To plead and prove a manufacturing flaw under either negligence or strict liability, the plaintiff must show that a specific product unit was defective as a result of ‘some mishap in the manufacturing process itself, improper workmanship, or because defective materials were used in construction,’ and that the defect was the cause of plaintiff's injury.  Without specific allegations explaining how the defendants' manufacturing process was in violation of federal requirements so that the implants were defective, the plaintiff's claims fell directly within the MDA's preemption provision.  Accordingly, the Court found that the plaintiff's defective manufacturing claims should be dismissed. 

 


Failure to Warn
By: Brenna C. Gubala
[email protected]

Greetings to you. I hope wherever this finds you, you are well.  We have entered Phase One in Erie County with our re-opening of some businesses and of course we all want to know what this means. I’m sure we’re all aware that legal services are not included until Phase Two, which can’t happen for at least two weeks from the start of Phase One. So much analysis and interpretation going on with the news these days. Even the people giving the news don’t seem to know what it means.
 
What we do know is that we won’t be going back to normal. Instead the new normal will be maintaining six feet from each other, wearing masks, not hugging, not touching at all, and renewed commitment to don’t‑touch-your-face! Wash your hands! What does that mean in today’s cases?
 
State courts are slowly re-opening. Literally, 30 counties in New York State opened up courthouses to judges and their very-limited staff. Meanwhile, the federal courts have been charging ahead. This week’s case (as cases this month were very limited) comes to us from the Southern District leaving a plaintiff with no recourse against a generic drug manufacturer for failure to warn in its labeling. That’s because a generic drug label must match the brand name version of the drug. Of course, the plaintiff in this case didn’t take the brand name drug, so she couldn’t sue them (although she did, and they were let out as well). The courts however have left this gaping hole where justice should be, to the Congress.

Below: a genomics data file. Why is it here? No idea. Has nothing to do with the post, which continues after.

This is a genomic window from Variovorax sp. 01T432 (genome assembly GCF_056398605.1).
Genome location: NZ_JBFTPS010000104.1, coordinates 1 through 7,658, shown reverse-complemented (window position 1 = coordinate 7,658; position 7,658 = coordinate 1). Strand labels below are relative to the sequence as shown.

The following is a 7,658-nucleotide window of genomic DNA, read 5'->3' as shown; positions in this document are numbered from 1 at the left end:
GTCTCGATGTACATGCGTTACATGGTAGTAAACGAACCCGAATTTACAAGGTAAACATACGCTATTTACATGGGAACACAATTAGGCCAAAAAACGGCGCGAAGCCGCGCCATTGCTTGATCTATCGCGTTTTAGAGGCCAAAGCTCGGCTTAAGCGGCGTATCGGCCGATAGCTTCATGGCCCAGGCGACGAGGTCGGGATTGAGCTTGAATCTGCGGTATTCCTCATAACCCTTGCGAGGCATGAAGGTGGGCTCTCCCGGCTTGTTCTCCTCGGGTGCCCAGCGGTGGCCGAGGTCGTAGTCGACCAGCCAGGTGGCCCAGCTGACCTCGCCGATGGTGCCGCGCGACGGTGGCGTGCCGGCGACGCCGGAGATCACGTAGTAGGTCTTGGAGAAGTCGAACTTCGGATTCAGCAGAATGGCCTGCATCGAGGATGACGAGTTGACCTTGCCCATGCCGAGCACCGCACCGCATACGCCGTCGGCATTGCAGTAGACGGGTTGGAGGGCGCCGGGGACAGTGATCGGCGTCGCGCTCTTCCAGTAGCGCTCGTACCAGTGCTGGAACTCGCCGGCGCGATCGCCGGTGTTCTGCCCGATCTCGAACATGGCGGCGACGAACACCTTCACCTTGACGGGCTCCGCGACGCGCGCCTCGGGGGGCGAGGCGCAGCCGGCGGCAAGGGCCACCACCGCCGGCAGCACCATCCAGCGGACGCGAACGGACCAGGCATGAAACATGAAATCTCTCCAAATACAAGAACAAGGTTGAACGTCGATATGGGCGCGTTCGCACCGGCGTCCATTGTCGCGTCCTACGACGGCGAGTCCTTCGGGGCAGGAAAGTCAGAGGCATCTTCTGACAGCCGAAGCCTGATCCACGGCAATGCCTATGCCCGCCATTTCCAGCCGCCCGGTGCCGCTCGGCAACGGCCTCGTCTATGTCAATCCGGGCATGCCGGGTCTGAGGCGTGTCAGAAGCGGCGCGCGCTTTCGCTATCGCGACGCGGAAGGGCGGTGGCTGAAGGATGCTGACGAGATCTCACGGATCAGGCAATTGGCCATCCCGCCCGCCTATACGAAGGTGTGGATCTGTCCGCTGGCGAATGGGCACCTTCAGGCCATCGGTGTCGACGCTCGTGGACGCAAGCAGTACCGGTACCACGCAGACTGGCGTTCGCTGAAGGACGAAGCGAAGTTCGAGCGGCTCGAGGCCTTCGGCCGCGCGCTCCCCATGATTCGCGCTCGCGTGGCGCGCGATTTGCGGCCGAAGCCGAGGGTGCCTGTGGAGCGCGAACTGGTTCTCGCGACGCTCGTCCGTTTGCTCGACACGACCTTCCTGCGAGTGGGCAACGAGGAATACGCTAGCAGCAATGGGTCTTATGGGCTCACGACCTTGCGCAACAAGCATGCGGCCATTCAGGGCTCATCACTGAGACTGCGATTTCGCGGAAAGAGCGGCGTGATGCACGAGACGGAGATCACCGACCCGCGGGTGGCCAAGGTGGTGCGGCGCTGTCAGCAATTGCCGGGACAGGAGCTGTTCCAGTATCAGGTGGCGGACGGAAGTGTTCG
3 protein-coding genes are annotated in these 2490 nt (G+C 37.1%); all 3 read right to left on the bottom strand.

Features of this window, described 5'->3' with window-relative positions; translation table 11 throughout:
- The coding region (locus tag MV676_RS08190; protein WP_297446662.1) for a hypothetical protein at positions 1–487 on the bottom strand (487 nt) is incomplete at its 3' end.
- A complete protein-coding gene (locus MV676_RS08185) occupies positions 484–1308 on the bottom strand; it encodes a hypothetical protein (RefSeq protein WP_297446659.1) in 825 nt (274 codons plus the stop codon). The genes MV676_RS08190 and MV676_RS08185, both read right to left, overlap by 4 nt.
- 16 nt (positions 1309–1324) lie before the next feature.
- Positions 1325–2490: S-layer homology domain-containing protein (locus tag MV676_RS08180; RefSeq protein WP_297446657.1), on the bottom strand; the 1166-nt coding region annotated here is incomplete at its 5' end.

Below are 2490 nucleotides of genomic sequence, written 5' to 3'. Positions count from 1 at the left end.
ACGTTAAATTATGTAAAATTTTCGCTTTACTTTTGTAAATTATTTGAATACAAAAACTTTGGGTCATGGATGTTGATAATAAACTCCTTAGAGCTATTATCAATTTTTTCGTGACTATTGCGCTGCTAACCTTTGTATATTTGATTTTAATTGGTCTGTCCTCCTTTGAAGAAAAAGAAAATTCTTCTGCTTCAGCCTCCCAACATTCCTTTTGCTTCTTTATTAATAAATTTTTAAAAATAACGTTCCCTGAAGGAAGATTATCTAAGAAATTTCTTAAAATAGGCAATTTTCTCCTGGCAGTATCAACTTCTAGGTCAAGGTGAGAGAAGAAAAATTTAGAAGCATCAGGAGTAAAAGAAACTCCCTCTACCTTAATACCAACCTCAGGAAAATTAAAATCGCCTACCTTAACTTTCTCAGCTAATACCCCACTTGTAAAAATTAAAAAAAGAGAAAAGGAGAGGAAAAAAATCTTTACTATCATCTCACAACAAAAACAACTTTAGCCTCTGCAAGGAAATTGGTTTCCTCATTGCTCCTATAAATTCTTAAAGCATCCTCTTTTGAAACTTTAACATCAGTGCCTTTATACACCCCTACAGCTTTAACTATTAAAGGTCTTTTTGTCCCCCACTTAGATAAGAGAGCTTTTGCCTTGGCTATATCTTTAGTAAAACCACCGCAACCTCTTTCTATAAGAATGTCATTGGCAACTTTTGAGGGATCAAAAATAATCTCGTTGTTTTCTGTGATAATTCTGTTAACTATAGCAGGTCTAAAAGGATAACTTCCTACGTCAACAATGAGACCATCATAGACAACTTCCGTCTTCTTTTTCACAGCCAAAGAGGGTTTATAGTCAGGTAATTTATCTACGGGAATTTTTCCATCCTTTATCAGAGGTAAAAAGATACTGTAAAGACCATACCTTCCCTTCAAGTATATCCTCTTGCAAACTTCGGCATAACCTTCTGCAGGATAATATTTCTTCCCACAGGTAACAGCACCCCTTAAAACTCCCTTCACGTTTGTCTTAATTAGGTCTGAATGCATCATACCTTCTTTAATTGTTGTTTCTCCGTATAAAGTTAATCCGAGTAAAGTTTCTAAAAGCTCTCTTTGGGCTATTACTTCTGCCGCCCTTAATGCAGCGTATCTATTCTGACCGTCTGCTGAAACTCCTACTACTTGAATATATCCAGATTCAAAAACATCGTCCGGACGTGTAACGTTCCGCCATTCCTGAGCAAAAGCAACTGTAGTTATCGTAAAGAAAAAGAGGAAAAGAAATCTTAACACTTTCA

Be well.
 
 
4/14/20 Montero v. Teva Pharm. USA Inc.
U.S. District Court, Southern District of New York
Little recourse for harm from alleged improper warnings of generic drug.
 
Plaintiff commenced a strict products liability action claiming injuries from an oral contraceptive, Tri-Lo Sprintec, for failure to warn, among others, against defendant manufacturer Teva Pharmaceuticals USA Inc. (“Teva”), the world’s leading generic pharmaceutical company, and defendant Ortho McNeil Janssen Pharmaceuticals, Inc. (“Janssen”), as the manufacturer of Ortho Tri‑Cyclen Lo, the brand name drug on which Tri-Lo Sprintec is based. Janssen already was let out of the case since it did not manufacture the generic version, even though it was responsible for the accuracy and adequacy of its label, which generic drugs are obligated to follow. Plaintiff alleged inadequate warnings on not only Tri-Lo Sprintec’s packaging but in its communication to healthcare providers and advertisements to the public.
 
Defendants moved to dismiss on grounds that federal law preempted the state law claims. The Court agreed holding that any claims based on failure to warn are preempted by federal law which extended to communication with the public. Teva could not have altered the drug’s label to strengthen its warnings about the side effects or fiddle with its composition to mitigate possible side effects even if it wanted to without violating federal law. The failure to warn claims require it do just that. Because Tri-Lo Sprintec is a generic drug, it has to match the brand name drug’s labeling requirements. The Court acknowledged that the preemption doctrine in this case leaves a plaintiff with no recourse against a generic manufacturer whose drug allegedly injured her. The Court, however, left the issue to Congress.